Coming from Courtney, the implication is that Portland’s transportation situation is uniquely problematic, a statewide concern because its traffic congestion is a burden on the state’s economy.
It’s certainly true that the Portland region is light on freeways. We have fewer lane-miles of freeway per resident than all but four U.S. metro areas. And it’s true that cars and trucks often get backed up on our freeways, especially since the local economy started roaring back from the Great Recession to become the fastest-growing regional economy in the country, creating 71,000 jobs in eight years and driving the unemployment rate to 3.4 percent in the midst of a population boom.
But let’s take the claim of Courtney’s unnamed stakeholders seriously and consider whether the Portland region’s admittedly congested freeways are dragging down the state’s economy. First, let’s look at the population of Multnomah, Washington and Clackamas counties as a share of the state population:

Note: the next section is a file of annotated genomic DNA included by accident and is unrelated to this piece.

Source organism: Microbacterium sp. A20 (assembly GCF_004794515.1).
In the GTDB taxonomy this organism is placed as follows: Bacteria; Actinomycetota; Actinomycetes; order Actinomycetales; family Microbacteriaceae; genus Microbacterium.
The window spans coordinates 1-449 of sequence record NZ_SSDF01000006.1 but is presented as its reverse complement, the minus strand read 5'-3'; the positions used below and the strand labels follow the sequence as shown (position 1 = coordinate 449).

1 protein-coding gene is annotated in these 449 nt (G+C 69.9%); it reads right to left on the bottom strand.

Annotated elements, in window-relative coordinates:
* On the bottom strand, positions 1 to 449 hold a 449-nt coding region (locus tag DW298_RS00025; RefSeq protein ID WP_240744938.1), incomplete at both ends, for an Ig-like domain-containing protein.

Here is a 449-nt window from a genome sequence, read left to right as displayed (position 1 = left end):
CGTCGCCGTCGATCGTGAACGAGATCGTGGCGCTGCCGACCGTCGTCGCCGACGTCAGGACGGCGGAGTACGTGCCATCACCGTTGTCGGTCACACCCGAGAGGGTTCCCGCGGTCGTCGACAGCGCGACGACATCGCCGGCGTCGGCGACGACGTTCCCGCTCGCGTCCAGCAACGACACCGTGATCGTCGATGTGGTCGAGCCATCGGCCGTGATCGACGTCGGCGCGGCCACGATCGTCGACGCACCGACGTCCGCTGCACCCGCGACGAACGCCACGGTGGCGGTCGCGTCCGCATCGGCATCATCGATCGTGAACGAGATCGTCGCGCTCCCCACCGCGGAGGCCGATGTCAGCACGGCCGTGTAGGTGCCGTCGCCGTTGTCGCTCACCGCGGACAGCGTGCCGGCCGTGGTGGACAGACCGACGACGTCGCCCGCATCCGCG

And let’s compare that to the taxes the state collects from the Portland metro area.
So despite their rush-hour struggles with congestion, Portland-area residents are unusually productive for the state. But what about Portland’s very visible poverty (another frequent complaint of the Portland Business Alliance, as it happens)? Is it a drain on taxpayers?
It’s hard to answer this question precisely, but let’s make an estimate by considering the location of Oregonians who receive food stamp benefits.
So not only is the Portland metro area providing more than half the state’s tax revenue, it’s using a disproportionately small amount of food benefits. (And to be fair, this is mostly because of very low food benefit claims in the suburban Washingon and Clackamas counties — Multnomah County leads the state on many economic measures but it’s in the middle of the pack on food benefit rates.)
What about the country’s other three biggest social programs, Social Security, Medicare and Medicaid?
OK, now let’s stop focusing on all these costs of a civilized society, and check some things we know are good. For example, there is no more reliable predictor of future economic growth than education. So where do Oregon’s college graduates live?